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MAIA Land-Use Change

A Regional Approach to Projecting Land-Use Change
and Resulting Ecological Vulnerability

Jackon, L.E. 1, S. L. Bird 2, R. W. Matheny 3, R. V. O'Neill 4, D. White 5, K. C. Boesch 6 and J. L. Koviach 7

This study explores ecological vulnerability to land-use change in the mid-Atlantic region by spatially extrapolating land and economic development, and overlaying these projections with maps of ecological indicators. As individual extrapolations have a high degree of uncertainty, five methods with different theoretical bases are employed. Confidence in projections is increased for counties targeted by two or more projection methods. This approach provides a comprehensive overview of potential regional development, leading to an objective prioritization of high-risk areas. The objective is to inform local planning and decision-making so that regional and cumulative ecological degradation are minimized.

1 U.S. EPA Office of Research and Development, National Health and Environmental Effects Research Laboratory, Research Triangle Park, NC
2 U.S. EPA Office of Research and Development, National Exposure Research Laboratory, Athens, GA
3 U.S. EPA Office of Research and Development, National Exposure Research Laboratory, Research Triangle Park, NC
4 Oak Ridge National Laboratory, Environmental Sciences Division, Oak Ridge, TN
5 U.S. EPA Office of Research and Development, National Health and Environmental Effects Research Laboratory, Corvallis, OR
6 Engelhardt, Hammer and Associates, Tampa, FL (analyses performed while at the University of North Carolina, Department of City and Regional Planning, Chapel Hill, NC)
7 University of North Carolina, Department of City and Regional Planning, Chapel Hill, NC

Maps used in support of this study are offered below. "Clicking" on any small map below will display an enlarged version of that particular map suitable for printing.

Resource Economics Model Urban Growth Model
Resource Economics Model Map Icon Analysis by David Wear, USDA Forest Service, and Ron Methany, U.S. EPA (Research Triangle Park, NC) Urban Growth Model Map Icon Developed by Keith Clarke, UC-Santa Barbara. Applied to MAIA by William Acevedo, et al., US Geological Survey. (1-km pixel resolution of model is shown aggregated to county level.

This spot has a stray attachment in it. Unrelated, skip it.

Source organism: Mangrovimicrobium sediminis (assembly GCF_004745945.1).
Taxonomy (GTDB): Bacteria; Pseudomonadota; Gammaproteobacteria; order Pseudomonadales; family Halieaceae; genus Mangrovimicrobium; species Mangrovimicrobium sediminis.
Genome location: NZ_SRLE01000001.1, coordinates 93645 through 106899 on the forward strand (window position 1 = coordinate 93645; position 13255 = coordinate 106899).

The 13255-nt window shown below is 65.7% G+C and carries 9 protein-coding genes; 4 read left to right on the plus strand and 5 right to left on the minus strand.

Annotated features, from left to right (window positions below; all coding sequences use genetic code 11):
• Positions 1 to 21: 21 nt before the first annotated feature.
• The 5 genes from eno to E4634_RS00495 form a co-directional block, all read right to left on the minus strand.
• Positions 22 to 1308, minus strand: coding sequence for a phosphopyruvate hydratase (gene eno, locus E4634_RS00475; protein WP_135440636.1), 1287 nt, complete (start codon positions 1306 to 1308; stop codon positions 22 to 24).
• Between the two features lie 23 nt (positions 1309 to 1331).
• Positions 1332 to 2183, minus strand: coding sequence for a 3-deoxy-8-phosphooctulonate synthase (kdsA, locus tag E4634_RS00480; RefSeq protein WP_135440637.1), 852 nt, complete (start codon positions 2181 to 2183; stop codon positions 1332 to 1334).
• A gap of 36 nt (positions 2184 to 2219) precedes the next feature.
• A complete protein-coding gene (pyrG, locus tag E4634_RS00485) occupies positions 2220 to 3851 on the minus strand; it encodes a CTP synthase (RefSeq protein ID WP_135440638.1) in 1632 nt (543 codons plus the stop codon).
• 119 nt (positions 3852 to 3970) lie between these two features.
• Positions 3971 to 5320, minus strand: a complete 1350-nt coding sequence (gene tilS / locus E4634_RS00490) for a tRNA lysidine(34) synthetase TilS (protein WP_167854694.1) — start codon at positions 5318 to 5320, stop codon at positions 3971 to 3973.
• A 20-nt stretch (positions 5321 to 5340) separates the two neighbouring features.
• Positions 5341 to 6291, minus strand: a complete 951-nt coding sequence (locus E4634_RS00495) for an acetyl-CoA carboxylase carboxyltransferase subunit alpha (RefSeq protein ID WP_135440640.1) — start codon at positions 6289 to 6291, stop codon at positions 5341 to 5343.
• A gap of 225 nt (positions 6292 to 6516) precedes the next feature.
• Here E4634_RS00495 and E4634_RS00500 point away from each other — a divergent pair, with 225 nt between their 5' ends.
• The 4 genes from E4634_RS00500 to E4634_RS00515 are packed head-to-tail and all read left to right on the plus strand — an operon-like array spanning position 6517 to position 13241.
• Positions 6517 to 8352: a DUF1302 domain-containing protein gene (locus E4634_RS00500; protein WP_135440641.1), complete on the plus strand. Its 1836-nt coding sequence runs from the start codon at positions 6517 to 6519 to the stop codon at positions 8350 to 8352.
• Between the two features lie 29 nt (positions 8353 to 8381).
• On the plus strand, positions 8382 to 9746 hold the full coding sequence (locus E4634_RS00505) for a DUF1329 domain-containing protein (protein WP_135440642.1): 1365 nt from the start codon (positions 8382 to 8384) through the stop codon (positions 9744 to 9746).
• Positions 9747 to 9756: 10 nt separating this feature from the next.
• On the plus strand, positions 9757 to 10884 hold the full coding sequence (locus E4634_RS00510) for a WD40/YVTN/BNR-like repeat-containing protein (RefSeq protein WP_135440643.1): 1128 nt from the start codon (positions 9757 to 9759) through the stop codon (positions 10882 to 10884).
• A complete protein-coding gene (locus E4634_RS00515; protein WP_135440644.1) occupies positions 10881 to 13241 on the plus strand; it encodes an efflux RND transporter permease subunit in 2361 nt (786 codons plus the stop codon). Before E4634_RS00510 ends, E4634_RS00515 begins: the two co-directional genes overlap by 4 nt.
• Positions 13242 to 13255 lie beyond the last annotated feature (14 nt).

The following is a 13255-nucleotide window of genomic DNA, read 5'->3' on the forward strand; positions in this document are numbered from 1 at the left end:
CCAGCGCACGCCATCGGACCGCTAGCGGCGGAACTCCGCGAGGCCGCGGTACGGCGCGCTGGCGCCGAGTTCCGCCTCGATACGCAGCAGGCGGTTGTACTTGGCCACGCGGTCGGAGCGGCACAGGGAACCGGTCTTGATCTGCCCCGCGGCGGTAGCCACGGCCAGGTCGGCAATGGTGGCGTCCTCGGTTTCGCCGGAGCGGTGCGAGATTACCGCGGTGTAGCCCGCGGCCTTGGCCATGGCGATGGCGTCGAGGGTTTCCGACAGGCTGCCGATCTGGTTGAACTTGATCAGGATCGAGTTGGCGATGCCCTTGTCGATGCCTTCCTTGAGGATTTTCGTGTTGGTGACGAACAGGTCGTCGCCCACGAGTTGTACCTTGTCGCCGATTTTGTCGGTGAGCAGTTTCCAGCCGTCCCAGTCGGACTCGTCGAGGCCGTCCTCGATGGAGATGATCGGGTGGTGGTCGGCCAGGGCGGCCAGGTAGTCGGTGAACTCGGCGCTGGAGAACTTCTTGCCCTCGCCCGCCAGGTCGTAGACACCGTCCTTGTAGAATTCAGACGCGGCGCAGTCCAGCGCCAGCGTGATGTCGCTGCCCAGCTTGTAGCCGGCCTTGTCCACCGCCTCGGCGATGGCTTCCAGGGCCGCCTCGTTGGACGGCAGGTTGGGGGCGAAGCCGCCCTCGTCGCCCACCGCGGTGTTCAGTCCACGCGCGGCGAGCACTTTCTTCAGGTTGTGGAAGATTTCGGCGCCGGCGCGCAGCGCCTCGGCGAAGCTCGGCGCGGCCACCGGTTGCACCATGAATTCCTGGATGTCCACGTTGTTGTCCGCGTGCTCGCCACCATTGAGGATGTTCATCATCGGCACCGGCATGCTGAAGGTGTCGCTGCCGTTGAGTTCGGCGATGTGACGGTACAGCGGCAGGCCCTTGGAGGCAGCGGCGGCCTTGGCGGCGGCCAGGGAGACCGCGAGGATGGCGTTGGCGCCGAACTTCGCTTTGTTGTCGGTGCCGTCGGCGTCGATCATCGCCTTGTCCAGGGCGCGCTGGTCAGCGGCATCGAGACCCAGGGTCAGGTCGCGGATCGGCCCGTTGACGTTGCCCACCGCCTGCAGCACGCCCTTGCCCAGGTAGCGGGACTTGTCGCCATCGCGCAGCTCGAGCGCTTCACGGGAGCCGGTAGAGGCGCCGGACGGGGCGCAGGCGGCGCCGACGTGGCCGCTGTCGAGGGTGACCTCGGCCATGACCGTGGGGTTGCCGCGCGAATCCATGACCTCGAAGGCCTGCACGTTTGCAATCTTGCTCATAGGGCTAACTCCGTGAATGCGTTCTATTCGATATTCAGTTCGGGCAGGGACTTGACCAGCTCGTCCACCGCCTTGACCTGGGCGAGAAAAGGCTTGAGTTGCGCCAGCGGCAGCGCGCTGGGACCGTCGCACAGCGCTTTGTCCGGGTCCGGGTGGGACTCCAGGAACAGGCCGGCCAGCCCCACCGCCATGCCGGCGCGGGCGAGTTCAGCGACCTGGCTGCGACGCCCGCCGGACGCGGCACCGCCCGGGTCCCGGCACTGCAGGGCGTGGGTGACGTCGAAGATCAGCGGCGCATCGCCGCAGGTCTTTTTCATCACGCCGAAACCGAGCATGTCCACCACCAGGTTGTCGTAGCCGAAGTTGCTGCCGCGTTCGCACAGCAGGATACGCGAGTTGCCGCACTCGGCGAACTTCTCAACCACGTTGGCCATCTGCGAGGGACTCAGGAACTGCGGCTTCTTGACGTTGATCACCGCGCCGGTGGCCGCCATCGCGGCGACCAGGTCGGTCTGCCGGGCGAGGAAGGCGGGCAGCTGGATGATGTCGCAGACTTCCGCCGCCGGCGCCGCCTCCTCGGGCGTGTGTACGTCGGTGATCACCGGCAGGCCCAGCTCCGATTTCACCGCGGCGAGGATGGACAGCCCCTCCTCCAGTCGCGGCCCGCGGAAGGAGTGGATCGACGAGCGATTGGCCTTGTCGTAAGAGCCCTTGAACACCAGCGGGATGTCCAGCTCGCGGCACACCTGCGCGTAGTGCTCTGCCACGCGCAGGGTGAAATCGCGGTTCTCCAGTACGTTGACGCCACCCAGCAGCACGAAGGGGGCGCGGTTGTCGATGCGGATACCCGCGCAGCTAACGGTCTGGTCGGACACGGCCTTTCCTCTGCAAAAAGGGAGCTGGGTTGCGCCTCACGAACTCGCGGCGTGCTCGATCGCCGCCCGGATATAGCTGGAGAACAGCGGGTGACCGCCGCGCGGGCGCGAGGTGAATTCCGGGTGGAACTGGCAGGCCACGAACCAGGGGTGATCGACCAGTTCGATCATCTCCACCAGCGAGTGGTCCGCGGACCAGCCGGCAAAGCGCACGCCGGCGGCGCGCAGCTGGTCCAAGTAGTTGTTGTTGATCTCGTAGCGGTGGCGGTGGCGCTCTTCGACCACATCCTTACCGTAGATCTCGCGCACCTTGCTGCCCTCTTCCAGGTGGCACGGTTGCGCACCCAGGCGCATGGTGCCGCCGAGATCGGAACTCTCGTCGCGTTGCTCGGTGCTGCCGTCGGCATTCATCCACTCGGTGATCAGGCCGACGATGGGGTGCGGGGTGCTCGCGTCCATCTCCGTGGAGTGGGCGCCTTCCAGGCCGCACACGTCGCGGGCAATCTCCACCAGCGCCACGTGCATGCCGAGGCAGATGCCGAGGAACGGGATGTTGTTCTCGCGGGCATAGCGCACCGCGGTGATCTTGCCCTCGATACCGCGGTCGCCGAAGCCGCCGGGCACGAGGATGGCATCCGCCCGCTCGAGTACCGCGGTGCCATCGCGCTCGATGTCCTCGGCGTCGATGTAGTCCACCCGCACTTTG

Land Demand Model Projected New Employment
Land Demand Model Map Icon Analysis by Sandy Bird, U.S. EPA (Athens, GA) Projected New Employment Map Icon Prepared by Kristin Boesch, UNC Dept. of City and Regional Planning
Planned Highway Construction Contiguous Forest
Planned Highway Construction Map Icon Prepared by Lockheed-Martin and OAO Corp. (Road plans within major metropolitan areas were excluded from study.) Contiguous Forest Map Icon Source: Jones, K.B. et al. 1997. An Ecological Assessment of the United States: Mid-Atlantic Region: A Landscape Atlas. EPA/600/R-97/130. U.S. Environmental Protection Agency, Office of Research and Development, Washington, D.C.
Threatened & Endangered Species Native Amphibian Species Richness
Threatened and Endangered Species Map IconSource: The Nature Conservancy Exit EPA Native Amphibian Species Richness Map IconAnalysis by Denis White, U.S. EPA, (Corvalis OR) and The Nature Conservancy Exit EPA
Native Fish Species Richness Native Reptile Species Richness
Native Fish Species Richness Map IconAnalysis by Denis White, U.S. EPA, (Corvalis OR) and The Nature Conservancy Exit EPA Native Reptile Species Richness Map Icon Analysis by Denis White, U.S. EPA, (Corvalis OR) and The Nature Conservancy Exit EPA
Non-Indigenous Bird Species Richness Non-Indigenous Fish Species Richness
Non-Indigenous Bird Species Richness Map Icon Analysis by Denis White, U.S. EPA, (Corvalis OR) and The Nature Conservancy Exit EPA Non-Indigenous Fish Species Richness Map Icon Analysis by Denis White, U.S. EPA, (Corvalis OR) and The Nature Conservancy Exit EPA

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